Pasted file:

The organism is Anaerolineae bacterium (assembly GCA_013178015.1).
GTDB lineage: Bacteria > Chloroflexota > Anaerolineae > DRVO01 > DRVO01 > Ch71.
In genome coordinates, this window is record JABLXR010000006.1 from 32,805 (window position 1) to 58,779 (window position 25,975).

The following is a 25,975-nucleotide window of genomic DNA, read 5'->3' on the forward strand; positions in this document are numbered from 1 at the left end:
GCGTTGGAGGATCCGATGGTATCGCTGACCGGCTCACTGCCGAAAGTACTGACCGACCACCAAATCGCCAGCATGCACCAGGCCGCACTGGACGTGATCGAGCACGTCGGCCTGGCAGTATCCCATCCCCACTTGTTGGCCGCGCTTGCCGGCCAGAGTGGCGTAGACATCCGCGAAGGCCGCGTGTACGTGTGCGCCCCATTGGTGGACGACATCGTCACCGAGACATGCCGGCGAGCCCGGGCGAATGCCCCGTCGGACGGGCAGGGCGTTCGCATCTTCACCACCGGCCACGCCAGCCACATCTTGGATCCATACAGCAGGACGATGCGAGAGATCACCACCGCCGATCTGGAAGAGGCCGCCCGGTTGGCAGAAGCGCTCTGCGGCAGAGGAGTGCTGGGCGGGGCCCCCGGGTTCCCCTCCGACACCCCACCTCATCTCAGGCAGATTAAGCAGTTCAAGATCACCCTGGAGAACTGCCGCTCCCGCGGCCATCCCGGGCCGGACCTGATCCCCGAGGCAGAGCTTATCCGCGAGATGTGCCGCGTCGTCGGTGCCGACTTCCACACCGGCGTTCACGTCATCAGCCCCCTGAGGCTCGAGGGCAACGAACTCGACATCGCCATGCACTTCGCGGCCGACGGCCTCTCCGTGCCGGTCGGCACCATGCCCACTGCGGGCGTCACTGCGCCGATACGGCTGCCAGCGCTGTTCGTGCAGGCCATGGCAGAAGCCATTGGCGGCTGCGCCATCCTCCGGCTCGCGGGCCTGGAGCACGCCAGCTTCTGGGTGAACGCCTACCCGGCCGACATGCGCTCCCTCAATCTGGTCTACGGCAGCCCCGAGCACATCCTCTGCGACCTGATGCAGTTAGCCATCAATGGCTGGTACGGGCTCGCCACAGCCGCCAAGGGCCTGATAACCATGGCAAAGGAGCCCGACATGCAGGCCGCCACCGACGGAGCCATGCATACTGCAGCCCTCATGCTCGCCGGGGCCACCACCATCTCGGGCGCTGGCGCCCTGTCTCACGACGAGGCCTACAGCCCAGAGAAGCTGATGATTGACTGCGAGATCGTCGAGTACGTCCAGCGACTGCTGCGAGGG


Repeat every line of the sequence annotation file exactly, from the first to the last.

The organism is Anaerolineae bacterium (assembly GCA_013178015.1).
GTDB lineage: Bacteria > Chloroflexota > Anaerolineae > DRVO01 > DRVO01 > Ch71.
In genome coordinates, this window is record JABLXR010000006.1 from 32,805 (window position 1) to 58,779 (window position 25,975).

The following is a 25,975-nucleotide window of genomic DNA, read 5'->3' on the forward strand; positions in this document are numbered from 1 at the left end:
GCGTTGGAGGATCCGATGGTATCGCTGACCGGCTCACTGCCGAAAGTACTGACCGACCACCAAATCGCCAGCATGCACCAGGCCGCACTGGACGTGATCGAGCACGTCGGCCTGGCAGTATCCCATCCCCACTTGTTGGCCGCGCTTGCCGGCCAGAGTGGCGTAGACATCCGCGAAGGCCGCGTGTACGTGTGCGCCCCATTGGTGGACGACATCGTCACCGAGACATGCCGGCGAGCCCGGGCGAATGCCCCGTCGGACGGGCAGGGCGTTCGCATCTTCACCACCGGCCACGCCAGCCACATCTTGGATCCATACAGCAGGACGATGCGAGAGATCACCACCGCCGATCTGGAAGAGGCCGCCCGGTTGGCAGAAGCGCTCTGCGGCAGAGGAGTGCTGGGCGGGGCCCCCGGGTTCCCCTCCGACACCCCACCTCATCTCAGGCAGATTAAGCAGTTCAAGATCACCCTGGAGAACTGCCGCTCCCGCGGCCATCCCGGGCCGGACCTGATCCCCGAGGCAGAGCTTATCCGCGAGATGTGCCGCGTCGTCGGTGCCGACTTCCACACCGGCGTTCACGTCATCAGCCCCCTGAGGCTCGAGGGCAACGAACTCGACATCGCCATGCACTTCGCGGCCGACGGCCTCTCCGTGCCGGTCGGCACCATGCCCACTGCGGGCGTCACTGCGCCGATACGGCTGCCAGCGCTGTTCGTGCAGGCCATGGCAGAAGCCATTGGCGGCTGCGCCATCCTCCGGCTCGCGGGCCTGGAGCACGCCAGCTTCTGGGTGAACGCCTACCCGGCCGACATGCGCTCCCTCAATCTGGTCTACGGCAGCCCCGAGCACATCCTCTGCGACCTGATGCAGTTAGCCATCAATGGCTGGTACGGGCTCGCCACAGCCGCCAAGGGCCTGATAACCATGGCAAAGGAGCCCGACATGCAGGCCGCCACCGACGGAGCCATGCATACTGCAGCCCTCATGCTCGCCGGGGCCACCACCATCTCGGGCGCTGGCGCCCTGTCTCACGACGAGGCCTACAGCCCAGAGAAGCTGATGATTGACTGCGAGATCGTCGAGTACGTCCAGCGACTGCTGCGAGGG